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A Perfectly Imperfect Christmas


Do you have a picture in your mind of the perfect Christmas?


Is it the look on the face of someone you love when they unwrap the thoughtful gift, which was exactly what they wanted?


Is it of a beautiful home, elegantly combining traditional decorations with a modern touch?


Is it of a perfectly cooked dinner, served on a festive table?


Is it of the family laughing and playing games, happy to be together?


Is it of long walks in crisp, fresh air?


Is it of a robin standing on branch over pure white snow?


These fantasies are wonderful … but the reality might not be!


For a perfectionist, the difference can be painful. There is nothing wrong with aspiring to a wonderful and very happy Christmas. We all want to enjoy the holiday season, but if you’re a perfectionist, the pressure to get it just right, to make sure everyone and everything is thought of is intense.


This is toxic perfectionism, and it comes with a cost. It’s the image of a perfect Christmas that matters. There is no pleasure in the process or fun in the mess ups. What matters is getting the perfect gift, not the pleasure of thinking about the person you love while you shop.


The inevitable always happens. It’s not perfect. The gift might not hit the spot. Or the recipient might be so focused on what they have for you they don’t really acknowledge your efforts. Before you know it, you’re feeling deflated, a bit of a failure and fed up. Mental and physical exhaustion, anger, depression or anxiety can follow.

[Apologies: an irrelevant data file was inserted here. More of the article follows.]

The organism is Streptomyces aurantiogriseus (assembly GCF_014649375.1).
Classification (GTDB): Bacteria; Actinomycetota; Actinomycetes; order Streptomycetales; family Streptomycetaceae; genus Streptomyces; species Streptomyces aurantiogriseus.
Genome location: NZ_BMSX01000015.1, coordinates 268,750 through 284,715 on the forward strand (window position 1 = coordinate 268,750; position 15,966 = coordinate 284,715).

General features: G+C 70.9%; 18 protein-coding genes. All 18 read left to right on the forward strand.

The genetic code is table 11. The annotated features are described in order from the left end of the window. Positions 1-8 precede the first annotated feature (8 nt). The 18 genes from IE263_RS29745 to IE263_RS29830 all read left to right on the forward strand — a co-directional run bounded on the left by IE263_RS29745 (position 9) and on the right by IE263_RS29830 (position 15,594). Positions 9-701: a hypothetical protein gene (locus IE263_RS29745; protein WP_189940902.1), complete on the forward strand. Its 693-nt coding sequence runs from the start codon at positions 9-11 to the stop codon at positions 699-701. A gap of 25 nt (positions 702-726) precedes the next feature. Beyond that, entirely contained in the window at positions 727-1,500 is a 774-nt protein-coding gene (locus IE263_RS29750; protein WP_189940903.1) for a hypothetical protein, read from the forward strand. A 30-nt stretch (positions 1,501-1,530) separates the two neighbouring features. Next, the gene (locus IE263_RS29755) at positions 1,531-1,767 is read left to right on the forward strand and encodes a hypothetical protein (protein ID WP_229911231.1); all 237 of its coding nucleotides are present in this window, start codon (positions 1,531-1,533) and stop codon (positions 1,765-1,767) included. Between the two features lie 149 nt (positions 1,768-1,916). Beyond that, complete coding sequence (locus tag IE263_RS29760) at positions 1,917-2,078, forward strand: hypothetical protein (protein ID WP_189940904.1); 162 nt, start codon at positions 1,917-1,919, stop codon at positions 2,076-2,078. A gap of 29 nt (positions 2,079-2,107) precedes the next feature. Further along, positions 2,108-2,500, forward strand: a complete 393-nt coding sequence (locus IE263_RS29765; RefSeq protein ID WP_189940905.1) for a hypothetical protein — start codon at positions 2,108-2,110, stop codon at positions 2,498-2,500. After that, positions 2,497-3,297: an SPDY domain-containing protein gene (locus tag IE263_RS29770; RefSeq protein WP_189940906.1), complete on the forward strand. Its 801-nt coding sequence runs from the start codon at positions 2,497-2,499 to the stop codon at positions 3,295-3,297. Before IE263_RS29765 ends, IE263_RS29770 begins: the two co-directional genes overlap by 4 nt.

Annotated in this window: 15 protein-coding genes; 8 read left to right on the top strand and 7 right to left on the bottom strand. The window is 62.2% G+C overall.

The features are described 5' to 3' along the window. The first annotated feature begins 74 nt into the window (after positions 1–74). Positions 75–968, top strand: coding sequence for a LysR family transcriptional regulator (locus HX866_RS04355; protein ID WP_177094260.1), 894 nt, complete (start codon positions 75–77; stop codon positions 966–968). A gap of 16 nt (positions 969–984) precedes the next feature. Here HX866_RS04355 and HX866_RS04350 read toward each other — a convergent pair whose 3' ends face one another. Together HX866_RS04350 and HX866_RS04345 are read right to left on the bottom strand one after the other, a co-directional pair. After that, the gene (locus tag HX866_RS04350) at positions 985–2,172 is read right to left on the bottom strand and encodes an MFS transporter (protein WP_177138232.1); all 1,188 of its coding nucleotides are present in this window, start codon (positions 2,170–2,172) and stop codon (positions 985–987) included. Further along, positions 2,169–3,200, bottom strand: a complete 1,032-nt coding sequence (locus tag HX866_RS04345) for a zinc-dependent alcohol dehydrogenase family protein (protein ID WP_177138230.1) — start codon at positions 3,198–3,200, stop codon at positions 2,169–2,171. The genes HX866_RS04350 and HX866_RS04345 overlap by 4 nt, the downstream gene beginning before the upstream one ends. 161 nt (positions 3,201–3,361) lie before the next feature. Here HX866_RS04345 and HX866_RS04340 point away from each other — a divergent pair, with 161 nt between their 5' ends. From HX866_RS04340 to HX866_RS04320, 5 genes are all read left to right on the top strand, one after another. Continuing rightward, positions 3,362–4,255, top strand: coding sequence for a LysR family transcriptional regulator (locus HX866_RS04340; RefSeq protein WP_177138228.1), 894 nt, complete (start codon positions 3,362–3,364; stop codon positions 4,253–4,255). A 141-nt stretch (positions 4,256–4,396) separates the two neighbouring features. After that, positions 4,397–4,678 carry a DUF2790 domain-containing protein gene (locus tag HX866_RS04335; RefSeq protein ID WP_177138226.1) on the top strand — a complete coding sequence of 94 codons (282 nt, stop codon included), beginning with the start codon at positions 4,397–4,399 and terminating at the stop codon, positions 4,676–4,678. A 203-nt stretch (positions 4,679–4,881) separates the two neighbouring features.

I know. Every year it would start on Stir-up Sunday. I’d want the perfect day, mixing the Christmas cake and pudding (that no one in my family liked or wanted) and making a wish. I always imagined doing this with my daughter, brushing flour off our aprons as we happily chatted and baked all day. But it doesn’t take all day and she always had other things to get on with. To cap it all, I always like to tidy up as I go along, which meant the once or twice we did this, I parked myself at the kitchen sink. Reality came nowhere near fantasy


I also used to set myself the task of getting my family perfect little gifts for every day of advent. In the picture in my mind, they would gather every morning excitedly unwrapping the day’s gift. But they didn’t. They were always rushing to get out to school or work, and finding the time to come up with ideas within the budget just piled on the pressure.


I’d want the house spotless for Christmas morning, so the cleaning had to be done on Christmas Eve. But I also had a fantasy of us coming together to eat a simple, warming meal before having a glass of mulled wine in front of our open fire. The two didn’t go together and a stress-packed night of bickering was inevitable.


On Christmas Day I wanted to prepare a dinner, with ALL the trimmings. The timing had to be spot on so everything was ready at the same moment. But the truth is, most members of my family don’t like much of the Christmas dinner. It begs the question, who was I doing it for?


All this perfectionism just increased conflict in the family, and I was left feeling mentally and physically exhausted. In part it was driven by pictures and articles in magazines like Good Housekeeping, and by the fantasies created by individuals and businesses on social media. These platforms set out what Christmas ‘should’ be. They had an impact, but the roots of my perfectionism ran much deeper. I always hoped that if I could just get everything spot on, I would finally be okay. I was on a life-long mission of striving for perfectionist to get away from the shame of not being good enough.


I do things differently now. I have released the pressure valve and opt for a perfectly imperfect Christmas. It’s not been easy. I’ve worked hard to get to know, understand and care for the part of me driven by perfectionism, the part which has often been aggressively self-critical. I have softened and accepted my vulnerabilities. Today, it’s the journey that matters, not some fantasy of an unobtainable outcome. Good enough is good enough.


Tackling perfectionism at its root takes time but there are day-to-day strategies we can all work with now. Click here to book a call with me to find out more.


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